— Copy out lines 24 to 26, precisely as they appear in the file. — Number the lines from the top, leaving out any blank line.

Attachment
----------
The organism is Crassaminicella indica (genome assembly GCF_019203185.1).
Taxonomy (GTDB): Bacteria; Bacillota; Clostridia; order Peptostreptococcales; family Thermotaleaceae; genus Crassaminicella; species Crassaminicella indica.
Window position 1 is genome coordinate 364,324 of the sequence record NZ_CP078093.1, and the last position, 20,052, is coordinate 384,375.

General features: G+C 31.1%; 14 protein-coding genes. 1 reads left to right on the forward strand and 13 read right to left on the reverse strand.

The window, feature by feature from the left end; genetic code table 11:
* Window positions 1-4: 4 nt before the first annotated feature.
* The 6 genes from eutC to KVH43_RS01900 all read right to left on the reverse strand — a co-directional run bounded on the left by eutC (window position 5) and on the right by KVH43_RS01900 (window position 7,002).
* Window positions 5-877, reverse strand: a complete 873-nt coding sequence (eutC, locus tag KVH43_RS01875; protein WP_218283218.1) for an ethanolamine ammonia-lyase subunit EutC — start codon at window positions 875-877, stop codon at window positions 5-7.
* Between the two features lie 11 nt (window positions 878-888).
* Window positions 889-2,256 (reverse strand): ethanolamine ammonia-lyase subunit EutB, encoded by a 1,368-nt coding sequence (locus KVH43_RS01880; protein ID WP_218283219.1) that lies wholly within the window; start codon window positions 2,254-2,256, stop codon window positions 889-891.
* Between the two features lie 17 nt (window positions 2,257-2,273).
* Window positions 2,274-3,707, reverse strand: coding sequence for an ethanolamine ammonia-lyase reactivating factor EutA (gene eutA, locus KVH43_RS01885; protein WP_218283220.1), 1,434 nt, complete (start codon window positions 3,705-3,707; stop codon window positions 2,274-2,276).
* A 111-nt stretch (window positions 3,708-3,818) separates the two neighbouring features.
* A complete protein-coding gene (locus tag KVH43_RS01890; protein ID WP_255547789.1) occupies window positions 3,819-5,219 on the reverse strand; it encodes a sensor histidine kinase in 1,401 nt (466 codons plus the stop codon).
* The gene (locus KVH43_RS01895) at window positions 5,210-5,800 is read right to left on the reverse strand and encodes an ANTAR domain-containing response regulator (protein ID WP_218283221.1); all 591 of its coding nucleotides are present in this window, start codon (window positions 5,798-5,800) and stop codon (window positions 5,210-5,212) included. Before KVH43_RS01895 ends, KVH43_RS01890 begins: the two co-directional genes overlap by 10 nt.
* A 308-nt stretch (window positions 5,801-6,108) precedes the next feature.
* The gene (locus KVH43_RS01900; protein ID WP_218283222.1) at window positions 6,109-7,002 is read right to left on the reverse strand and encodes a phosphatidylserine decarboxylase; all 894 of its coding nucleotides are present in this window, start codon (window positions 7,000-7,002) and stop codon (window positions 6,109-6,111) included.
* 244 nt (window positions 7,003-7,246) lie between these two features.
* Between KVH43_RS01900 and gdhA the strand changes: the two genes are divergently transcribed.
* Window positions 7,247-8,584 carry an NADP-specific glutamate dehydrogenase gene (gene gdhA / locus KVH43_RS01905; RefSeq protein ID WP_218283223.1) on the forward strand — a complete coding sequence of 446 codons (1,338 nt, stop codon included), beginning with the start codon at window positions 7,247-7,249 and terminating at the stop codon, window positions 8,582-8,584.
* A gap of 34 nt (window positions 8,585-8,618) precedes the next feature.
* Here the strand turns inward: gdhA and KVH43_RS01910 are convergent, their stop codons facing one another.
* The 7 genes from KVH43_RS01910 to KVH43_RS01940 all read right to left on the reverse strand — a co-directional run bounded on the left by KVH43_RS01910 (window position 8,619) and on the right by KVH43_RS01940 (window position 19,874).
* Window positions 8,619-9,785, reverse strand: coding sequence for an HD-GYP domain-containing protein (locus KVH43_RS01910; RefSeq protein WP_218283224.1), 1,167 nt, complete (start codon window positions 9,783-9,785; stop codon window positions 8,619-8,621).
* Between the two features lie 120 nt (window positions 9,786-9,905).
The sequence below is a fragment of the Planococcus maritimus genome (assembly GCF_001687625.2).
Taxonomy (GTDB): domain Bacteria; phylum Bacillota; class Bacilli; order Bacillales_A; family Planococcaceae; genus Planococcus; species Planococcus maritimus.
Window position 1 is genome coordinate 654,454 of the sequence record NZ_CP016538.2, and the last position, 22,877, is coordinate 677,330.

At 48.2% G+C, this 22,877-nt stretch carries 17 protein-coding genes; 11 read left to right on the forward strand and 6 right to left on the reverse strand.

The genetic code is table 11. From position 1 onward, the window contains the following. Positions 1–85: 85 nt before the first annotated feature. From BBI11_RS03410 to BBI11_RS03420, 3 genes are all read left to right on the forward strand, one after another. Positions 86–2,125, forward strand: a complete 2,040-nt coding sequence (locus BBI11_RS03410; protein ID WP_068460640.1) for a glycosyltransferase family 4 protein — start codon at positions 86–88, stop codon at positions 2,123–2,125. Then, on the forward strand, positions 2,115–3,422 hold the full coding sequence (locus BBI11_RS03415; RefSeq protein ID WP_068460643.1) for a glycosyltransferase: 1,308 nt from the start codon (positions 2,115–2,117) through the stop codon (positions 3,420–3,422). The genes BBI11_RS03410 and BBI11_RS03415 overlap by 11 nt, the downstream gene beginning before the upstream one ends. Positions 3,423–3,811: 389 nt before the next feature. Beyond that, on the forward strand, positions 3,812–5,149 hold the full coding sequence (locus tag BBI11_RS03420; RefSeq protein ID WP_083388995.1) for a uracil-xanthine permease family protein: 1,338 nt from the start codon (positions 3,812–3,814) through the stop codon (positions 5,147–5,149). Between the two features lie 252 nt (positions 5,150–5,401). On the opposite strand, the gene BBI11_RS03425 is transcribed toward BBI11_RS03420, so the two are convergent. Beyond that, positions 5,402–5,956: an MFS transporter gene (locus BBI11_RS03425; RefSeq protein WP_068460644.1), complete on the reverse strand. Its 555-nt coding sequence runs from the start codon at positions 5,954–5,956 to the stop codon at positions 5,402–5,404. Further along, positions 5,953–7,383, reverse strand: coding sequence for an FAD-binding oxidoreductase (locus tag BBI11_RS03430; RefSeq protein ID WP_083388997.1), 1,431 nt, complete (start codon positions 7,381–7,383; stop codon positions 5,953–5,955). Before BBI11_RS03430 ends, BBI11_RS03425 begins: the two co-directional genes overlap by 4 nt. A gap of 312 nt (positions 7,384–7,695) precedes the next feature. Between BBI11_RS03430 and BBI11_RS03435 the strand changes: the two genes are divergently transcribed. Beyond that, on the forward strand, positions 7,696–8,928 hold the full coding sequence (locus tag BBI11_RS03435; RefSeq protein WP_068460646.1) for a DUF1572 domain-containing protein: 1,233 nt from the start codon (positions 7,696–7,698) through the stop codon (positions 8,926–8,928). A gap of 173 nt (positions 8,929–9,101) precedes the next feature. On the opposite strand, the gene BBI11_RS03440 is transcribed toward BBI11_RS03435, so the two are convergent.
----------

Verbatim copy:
* Window positions 8,619-9,785, reverse strand: coding sequence for an HD-GYP domain-containing protein (locus KVH43_RS01910; RefSeq protein WP_218283224.1), 1,167 nt, complete (start codon window positions 9,783-9,785; stop codon window positions 8,619-8,621).
* Between the two features lie 120 nt (window positions 9,786-9,905).
The sequence below is a fragment of the Planococcus maritimus genome (assembly GCF_001687625.2).